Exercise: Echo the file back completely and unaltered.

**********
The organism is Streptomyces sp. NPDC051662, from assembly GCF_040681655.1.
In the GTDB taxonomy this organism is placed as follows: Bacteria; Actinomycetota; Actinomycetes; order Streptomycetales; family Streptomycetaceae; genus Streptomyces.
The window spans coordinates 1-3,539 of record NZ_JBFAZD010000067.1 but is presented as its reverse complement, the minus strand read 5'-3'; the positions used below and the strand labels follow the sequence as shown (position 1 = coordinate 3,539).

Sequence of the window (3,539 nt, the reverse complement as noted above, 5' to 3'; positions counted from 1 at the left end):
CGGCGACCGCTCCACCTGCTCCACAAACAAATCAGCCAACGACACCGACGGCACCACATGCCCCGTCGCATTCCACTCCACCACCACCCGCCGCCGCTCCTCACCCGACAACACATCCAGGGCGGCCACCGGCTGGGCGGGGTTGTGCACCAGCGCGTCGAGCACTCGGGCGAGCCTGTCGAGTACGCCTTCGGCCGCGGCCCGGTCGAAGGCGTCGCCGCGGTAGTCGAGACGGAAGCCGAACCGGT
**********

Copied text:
The organism is Streptomyces sp. NPDC051662, from assembly GCF_040681655.1.
In the GTDB taxonomy this organism is placed as follows: Bacteria; Actinomycetota; Actinomycetes; order Streptomycetales; family Streptomycetaceae; genus Streptomyces.
The window spans coordinates 1-3,539 of record NZ_JBFAZD010000067.1 but is presented as its reverse complement, the minus strand read 5'-3'; the positions used below and the strand labels follow the sequence as shown (position 1 = coordinate 3,539).

Sequence of the window (3,539 nt, the reverse complement as noted above, 5' to 3'; positions counted from 1 at the left end):
CGGCGACCGCTCCACCTGCTCCACAAACAAATCAGCCAACGACACCGACGGCACCACATGCCCCGTCGCATTCCACTCCACCACCACCCGCCGCCGCTCCTCACCCGACAACACATCCAGGGCGGCCACCGGCTGGGCGGGGTTGTGCACCAGCGCGTCGAGCACTCGGGCGAGCCTGTCGAGTACGCCTTCGGCCGCGGCCCGGTCGAAGGCGTCGCCGCGGTAGTCGAGACGGAAGCCGAACCGGT